Cardiff integrates live looping, beatboxing and other non-traditional performance techniques into his live performances. "A storyteller at heart, Cardiff is renowned for his acoustic guitar-playing and soft voice, as well as the ingenious use of a digital looping pedal he performs with, which he uses to layer guitar and vocal effects over top of each other," Nick Roy noted in the Queen's Journal.[46] Cardiff has a wide variety of influences, and he has listed B.B. King, Ani DiFranco and Scott Merritt among them.[46] Elvis Costello and Paul Simon are also among his favourite musicians. "I tend to like somebody whose lyrics will stand up on their own without the melody," says Cardiff.[2]

Film soundtracks[edit]

In 2010, Cardiff and Leggett re-recorded Cardiff's song Barney and Miriam, a tribute to the Mordecai Richler novel Barney's Version that had previously been released on Ginger's on Barrington Street with Rose Cousins in 2003, during sessions for the album Floods and Fires. The song was featured on the soundtrack for the Canadian comedy-drama Barney's Version. Cardiff's work was featured in the soundtrack for an independent Canadian film that was named Audience Choice Best Feature at the Cinéfest Sudbury International Film Festival in September 2012. Cardiff teamed up with Leggett once again to compose the soundtrack for In Return, a dark romantic comedy written and directed by Chris Dymond. The film features original compositions by Cardiff and Leggett, Cardiff's songs from Floods & Fires, and songs by Ontario bands The Famly and Faraway Neighbours.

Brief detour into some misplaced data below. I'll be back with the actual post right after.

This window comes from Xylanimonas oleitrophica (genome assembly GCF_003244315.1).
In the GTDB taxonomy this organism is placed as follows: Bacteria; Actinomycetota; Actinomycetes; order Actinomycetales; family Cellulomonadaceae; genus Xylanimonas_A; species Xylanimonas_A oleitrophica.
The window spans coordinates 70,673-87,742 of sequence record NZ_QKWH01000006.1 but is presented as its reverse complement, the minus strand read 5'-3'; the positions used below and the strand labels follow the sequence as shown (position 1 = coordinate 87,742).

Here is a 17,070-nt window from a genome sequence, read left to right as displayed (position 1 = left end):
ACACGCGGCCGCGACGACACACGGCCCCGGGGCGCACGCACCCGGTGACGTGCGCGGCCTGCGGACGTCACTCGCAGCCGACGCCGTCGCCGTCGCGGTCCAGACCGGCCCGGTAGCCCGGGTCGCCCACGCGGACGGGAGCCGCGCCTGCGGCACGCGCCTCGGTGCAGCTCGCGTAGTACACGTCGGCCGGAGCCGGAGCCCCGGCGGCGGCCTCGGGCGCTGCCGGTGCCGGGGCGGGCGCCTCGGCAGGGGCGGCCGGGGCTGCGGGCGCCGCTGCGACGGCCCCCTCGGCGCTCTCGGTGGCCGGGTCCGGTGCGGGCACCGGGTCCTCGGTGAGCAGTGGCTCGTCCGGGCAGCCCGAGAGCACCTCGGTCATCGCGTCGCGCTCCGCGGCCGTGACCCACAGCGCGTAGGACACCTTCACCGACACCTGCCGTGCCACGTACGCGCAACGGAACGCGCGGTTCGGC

• Upstream Fishing All The Words, He Is: Birthday Cards For Bob Dylan (2018)
  • Novemberish (Songs From The Rain) (2017)
  • Love Is Louder (Than All This Noise) Part 1 & 2 (2013)
  • Floods & Fires (2011)
  • Songs for Lucy (2010 – Live)
  • Mothers and Daughters (2010)
  • Kissing Songs (Mistletoe) (2009)
  • Easter Eggs (2007 – Live)
  • Goodnight (Go Home) (2007)
  • Auberge Blacksheep (2006)
  • Bombshelter Livingroom w/ Les Cooper (2005 – Live)
  • Fistful of Flowers (2005)
  • Soda (2003)
  • Ginger's on Barrington Street w/ Rose Cousins (2003 – Live)
  • Happy (2001)
  • Live at the Boehmer Box Company (2000 – Live)
  • Great American White Trash Novel (1997)
  • Judy Garland (You're Never Home....) (1997)

External links[edit]

Related videos[edit]


  1. ^ Richard Carson, 'Craig Cardiff - CD Release' as featured in Hugh's Room, January 2011, (accessed, December 27, 2014)